Survival rates for colon cancer patients on chemotherapy improve with addition of oxaliplatin
Research Activities, October 2012, No. 386
Studies have shown improved survival rates for patients with stage III colon cancer when oxaliplatin was added to adjuvant 5-fluorouracil (5-FU) chemotherapy. However, since patients in those trials were younger, less ethnically diverse, and in good health, the applicability of the findings to patients treated in the community has been uncertain. Now a new study finds that a wider variety of patients also benefit from this approach. The use of oxaliplatin-containing adjuvant therapy was associated with a consistent pattern of improved survival for older, sicker, and minority group patients with stage III colon cancer. Data on patients came from five datasets and diverse treatment settings, including specialty cancer centers, academic oncology groups, community oncology practices, and Veterans Administration hospitals.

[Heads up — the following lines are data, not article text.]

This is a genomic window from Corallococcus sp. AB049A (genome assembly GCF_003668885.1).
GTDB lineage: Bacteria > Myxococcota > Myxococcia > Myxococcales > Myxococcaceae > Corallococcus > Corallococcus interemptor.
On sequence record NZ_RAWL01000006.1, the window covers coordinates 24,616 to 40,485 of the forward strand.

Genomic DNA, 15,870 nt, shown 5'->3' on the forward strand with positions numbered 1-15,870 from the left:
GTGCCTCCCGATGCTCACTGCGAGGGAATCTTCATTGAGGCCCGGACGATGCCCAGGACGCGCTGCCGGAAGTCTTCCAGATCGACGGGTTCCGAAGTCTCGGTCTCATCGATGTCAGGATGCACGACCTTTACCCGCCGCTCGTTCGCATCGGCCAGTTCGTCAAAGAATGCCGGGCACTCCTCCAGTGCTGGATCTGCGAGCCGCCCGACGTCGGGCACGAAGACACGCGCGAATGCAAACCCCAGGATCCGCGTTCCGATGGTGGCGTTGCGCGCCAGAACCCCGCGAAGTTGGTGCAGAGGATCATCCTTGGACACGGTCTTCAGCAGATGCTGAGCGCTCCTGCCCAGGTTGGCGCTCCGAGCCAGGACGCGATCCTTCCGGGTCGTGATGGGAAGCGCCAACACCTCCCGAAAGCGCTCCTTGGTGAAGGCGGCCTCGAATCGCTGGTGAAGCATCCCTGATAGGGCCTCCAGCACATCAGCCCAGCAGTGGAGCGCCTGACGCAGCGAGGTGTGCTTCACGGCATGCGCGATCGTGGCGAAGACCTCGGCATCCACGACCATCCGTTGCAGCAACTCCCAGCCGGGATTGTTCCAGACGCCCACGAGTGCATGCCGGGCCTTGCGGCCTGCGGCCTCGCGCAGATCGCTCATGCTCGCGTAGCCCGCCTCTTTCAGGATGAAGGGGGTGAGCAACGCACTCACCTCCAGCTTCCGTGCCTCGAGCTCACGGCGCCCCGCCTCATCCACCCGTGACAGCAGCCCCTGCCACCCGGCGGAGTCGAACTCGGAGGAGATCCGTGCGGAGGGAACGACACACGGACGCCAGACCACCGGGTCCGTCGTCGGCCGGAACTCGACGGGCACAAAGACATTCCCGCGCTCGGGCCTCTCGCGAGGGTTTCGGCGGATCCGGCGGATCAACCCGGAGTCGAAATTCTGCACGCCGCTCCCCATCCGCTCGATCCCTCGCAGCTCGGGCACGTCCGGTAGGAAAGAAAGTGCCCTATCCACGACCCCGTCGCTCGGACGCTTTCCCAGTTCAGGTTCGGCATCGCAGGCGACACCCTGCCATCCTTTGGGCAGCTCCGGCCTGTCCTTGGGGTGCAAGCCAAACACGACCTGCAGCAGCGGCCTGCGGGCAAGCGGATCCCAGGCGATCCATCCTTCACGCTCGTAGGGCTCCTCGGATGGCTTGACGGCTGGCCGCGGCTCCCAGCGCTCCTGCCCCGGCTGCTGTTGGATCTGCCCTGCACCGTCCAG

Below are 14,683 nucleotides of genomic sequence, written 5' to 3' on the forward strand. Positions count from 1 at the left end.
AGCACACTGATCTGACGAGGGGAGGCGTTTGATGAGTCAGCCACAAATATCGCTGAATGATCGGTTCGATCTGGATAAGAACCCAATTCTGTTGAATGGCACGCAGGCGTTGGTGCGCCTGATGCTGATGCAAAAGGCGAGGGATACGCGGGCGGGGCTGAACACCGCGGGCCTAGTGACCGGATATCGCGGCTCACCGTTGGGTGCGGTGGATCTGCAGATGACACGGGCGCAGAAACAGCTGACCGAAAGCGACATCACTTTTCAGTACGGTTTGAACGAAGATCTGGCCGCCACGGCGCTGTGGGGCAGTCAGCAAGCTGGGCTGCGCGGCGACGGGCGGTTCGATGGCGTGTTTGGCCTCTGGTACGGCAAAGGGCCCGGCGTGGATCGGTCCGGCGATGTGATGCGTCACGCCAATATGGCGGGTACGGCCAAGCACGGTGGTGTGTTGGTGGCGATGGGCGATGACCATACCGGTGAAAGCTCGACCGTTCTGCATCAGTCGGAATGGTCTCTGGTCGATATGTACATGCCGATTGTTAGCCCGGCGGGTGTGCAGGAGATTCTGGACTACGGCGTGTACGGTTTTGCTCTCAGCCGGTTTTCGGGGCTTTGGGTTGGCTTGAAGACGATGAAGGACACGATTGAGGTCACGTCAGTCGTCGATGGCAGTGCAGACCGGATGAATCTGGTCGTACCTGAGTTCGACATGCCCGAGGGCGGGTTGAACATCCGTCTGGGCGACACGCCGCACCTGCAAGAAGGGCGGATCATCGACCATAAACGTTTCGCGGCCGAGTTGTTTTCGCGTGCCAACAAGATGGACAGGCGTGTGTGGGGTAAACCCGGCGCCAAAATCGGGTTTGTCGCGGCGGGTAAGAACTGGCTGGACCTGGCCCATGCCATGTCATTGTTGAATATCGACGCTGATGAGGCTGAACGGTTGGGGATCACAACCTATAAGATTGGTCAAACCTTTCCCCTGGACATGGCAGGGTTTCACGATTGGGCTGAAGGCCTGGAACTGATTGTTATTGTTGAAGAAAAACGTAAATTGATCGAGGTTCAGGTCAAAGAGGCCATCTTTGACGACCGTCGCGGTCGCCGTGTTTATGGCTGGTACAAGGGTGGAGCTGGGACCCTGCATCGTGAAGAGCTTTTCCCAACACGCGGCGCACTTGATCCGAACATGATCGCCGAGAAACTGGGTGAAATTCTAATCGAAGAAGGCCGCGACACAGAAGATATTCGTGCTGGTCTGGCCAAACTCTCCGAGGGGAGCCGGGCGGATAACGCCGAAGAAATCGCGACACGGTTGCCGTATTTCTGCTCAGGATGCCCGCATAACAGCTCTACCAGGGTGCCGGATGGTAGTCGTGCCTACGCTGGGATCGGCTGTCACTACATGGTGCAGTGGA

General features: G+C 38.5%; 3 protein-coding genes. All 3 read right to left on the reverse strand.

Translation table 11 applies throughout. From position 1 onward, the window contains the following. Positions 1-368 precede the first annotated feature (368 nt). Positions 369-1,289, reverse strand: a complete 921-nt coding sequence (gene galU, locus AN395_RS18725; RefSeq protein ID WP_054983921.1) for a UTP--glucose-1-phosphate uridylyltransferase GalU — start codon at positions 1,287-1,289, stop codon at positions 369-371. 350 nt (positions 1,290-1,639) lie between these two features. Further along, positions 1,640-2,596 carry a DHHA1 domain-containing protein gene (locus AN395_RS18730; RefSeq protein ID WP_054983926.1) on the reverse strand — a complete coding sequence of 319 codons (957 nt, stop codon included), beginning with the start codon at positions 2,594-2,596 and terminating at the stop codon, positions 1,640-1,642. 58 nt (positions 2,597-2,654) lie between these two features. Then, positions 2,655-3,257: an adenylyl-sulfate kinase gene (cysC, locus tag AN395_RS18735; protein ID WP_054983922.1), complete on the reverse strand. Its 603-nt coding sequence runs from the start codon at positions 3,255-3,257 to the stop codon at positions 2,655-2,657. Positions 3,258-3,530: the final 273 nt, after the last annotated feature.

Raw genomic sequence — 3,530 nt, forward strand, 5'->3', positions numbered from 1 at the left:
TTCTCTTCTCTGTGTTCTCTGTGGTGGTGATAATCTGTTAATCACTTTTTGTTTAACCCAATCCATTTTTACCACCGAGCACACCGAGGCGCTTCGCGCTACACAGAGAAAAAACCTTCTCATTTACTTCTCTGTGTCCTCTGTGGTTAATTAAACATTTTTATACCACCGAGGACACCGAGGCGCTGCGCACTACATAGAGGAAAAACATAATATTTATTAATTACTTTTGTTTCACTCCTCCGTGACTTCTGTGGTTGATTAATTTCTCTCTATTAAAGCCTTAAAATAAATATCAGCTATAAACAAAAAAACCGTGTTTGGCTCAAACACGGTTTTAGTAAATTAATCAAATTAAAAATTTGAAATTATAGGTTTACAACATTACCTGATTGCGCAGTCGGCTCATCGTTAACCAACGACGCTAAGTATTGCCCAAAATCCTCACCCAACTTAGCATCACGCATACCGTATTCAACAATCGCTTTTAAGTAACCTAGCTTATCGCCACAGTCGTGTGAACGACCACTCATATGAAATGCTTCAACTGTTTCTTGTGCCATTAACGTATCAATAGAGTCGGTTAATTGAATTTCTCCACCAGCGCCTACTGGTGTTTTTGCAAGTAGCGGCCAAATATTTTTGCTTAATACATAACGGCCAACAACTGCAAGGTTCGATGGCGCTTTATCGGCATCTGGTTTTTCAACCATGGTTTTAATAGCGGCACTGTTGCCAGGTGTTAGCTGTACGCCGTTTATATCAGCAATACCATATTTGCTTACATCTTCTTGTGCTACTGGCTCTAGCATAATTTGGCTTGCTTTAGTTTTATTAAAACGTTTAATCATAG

All patients with stage III colon cancer were younger than 75 and had received chemotherapy within 120 days of surgery. The authors conclude that oxaliplatin is associated with marginally but consistently superior survival for patients diagnosed before age 75 years in community settings. This study was supported in part by the Agency for Healthcare Research and Quality (Contract Nos. 290-05-0016, 290-05-0040).
See "Comparative effectiveness of oxaliplatin vs. non-oxaliplatin-containing adjuvant chemotherapy for Stage III colon cancer," by Hanna K. Sanoff, M.D., William R. Carpenter, Ph.D., Christopher F. Martin, M.S.P.H., and others in the Journal of the National Cancer Institute 10, pp. 211-227, 2012.